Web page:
Private & Public Investigations Degree

Investigation specialists conduct investigative work for various organizations, which may include federal law enforcement agencies, police agencies, law firms or private corporations. Although police agencies typically promote police officers with experience into these positions, those who complete a degree in investigation related fields can enhance their ability to find a good position and gain desired promotions.

The type of degree program you enroll in should be related to the field you're interested in working in. For example, those interested in investigating financial crimes should have an accounting or finance background. Individuals interested in working for a law firm should have a legal background. Investigators are usually required to be licensed in their respective states.

Associate Degree in Criminal Investigations
The associate degree in criminal investigation is not a common degree, but it is a useful degree for those seeking an introduction to criminal investigations in preparation for entry into a police academy, entry-level law enforcement jobs, or to pursue a bachelor's degree. A few of the more common topics addressed in this degree program include crime scene analysis and interviewing tactics. This is a two year degree program that may be awarded as an Associate of Art (A.A.) or Associate of Science (A.S.) designation. The only prerequisted for this program is a high school diploma or GED. The associate degree in criminal investigation is typically offered through a community college. Criminal investigations may be offered as a concentration within a criminal justice degree (i.e. Associate of Arts in Criminal Justice/Investigations).

Concentrations within this degree will vary from school to school. Common areas of focus include law enforcement, corrections and cybercrime investigations. Courses also vary from school to school. Some of the more common courses offered in this degree include:

  • Fundamentals of criminal investigation
  • Evidence and procedures
  • Crime scene analysis
  • Corrections
  • Juvenile justice
  • Forensics
  • Police practices
  • Courts

While many investigative jobs require a bachelor's or master's degree, an associate's degree in criminal investigations may prepare students for positions such as crime scene investigator, private detective, police detective and gaming surveillance officer.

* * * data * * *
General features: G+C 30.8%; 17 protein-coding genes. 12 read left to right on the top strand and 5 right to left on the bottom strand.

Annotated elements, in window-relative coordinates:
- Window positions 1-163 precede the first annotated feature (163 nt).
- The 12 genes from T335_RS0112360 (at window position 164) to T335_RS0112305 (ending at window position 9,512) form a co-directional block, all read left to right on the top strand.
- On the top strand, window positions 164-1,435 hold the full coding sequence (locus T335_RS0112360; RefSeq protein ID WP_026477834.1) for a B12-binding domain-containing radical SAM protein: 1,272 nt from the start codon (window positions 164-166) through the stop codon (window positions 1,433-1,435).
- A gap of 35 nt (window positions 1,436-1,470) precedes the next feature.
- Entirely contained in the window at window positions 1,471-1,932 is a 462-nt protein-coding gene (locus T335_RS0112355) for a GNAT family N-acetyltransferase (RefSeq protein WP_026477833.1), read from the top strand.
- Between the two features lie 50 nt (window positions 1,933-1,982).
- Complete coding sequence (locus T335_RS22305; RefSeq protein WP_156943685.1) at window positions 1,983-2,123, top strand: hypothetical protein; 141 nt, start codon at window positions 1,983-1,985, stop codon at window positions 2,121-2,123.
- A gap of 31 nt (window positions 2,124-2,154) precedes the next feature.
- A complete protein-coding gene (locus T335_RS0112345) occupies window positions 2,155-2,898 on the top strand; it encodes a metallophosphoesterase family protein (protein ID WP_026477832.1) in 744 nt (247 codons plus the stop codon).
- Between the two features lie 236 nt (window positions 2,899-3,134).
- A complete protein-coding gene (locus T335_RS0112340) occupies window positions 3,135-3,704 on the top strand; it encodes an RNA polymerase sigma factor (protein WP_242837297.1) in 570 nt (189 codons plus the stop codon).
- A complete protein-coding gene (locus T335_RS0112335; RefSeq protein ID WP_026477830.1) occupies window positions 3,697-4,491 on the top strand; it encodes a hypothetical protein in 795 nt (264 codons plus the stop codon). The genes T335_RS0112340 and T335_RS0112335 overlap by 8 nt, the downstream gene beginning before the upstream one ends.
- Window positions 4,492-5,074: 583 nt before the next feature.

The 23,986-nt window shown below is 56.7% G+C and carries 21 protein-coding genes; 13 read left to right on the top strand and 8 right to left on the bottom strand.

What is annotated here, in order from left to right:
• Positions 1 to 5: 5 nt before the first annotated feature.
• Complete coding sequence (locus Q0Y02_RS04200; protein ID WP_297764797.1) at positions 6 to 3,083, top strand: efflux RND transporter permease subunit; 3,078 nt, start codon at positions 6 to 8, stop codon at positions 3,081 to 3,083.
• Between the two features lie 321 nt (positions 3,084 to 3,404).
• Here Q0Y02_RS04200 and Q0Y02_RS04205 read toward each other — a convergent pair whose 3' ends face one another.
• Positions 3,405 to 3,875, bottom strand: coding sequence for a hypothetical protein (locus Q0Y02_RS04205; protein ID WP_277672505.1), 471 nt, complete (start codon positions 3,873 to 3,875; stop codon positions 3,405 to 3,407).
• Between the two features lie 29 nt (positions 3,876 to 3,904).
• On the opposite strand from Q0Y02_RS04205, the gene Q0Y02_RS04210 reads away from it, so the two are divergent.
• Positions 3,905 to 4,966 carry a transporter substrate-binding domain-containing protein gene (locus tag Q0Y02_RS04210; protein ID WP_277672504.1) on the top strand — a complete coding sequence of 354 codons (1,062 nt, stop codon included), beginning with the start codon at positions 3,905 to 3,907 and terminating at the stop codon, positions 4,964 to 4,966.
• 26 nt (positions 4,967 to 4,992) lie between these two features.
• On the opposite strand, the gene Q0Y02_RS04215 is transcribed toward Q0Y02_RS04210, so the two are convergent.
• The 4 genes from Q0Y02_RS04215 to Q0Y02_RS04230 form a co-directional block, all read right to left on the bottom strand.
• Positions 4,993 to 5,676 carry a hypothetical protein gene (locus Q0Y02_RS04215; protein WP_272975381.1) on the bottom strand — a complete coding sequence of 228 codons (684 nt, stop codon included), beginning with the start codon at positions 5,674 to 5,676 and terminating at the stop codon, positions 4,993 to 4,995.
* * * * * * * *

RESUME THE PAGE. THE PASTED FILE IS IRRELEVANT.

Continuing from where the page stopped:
Bachelor's Degree in Criminal Investigations
The Bachelor of Science (BS) or Bachelor Art (BA) in Criminal Investigation introduces students to both the theoretical and practical background in all aspects of criminal investigation and criminology, including the U.S. court system, evidence collection and processing, crime control, law and police regulations. Students will also explore crime scene processing and analysis, forensic analysis, corrections and law enforcement.

While earning a bachelor's degree in criminal investigation is advantageous, most schools don't offer this specific degree. More than likely they'll offer a Bachelor of Science (B.S.) in Criminal Justice with a concentration in investigations. A B.S. in Criminal Justice with an emphasis in investigations is also adequate preparation for a career in criminal investigations.

However, it's important to remember that most criminal investigators start out as police officers. The minimum requirement for entering a police academy is a high school diploma and/or two years of college (which may be obtained through an associate degree). Notwithstanding, earning a bachelor's degree (or even a master's degree) will open up doors to a lot career advancement opportunities and promotions not available with only an associate's degree.

A bachelor's degree in criminal investigations or criminal justice takes four years to complete. It requires the completion of general, core and elective courses. The general education component is composed of math, science, communications, English and often a foreign language courses. Upon completion of all general education requirements, students will complete core courses in criminology, law, ethics, corrections, police and safety, and criminal procedure, among others. Elective courses provide students the opportunity to pursue a focused path of study in criminal investigations or another area of professional interest.

Earning a bachelor's degree is great preparation for a career in criminal investigations, for a master's degree, or for various other career opportunities in criminal justice and law enforcement.

Master's Degree in Criminal Investigations
Earning a master's degree in criminal investigations, or a closely related discipline, will prepare students for a successful career in criminal investigations and various other positions within the fields of law enforcement and criminal justice. This two-year degree program is ideal for students who want to excel in their chosen field of expertise, as well as for those seeking management and supervisory positions.

Earning a master's degree is also great preparation for investigative careers in the private sector. Private security firms and consulting agencies are always seeking experienced criminal justice professionals with advanced training and knowledge.

Below you can explore degree and certificate programs that will help prepare you for a career in investigations.

Public & Private Investigation Degree Programs

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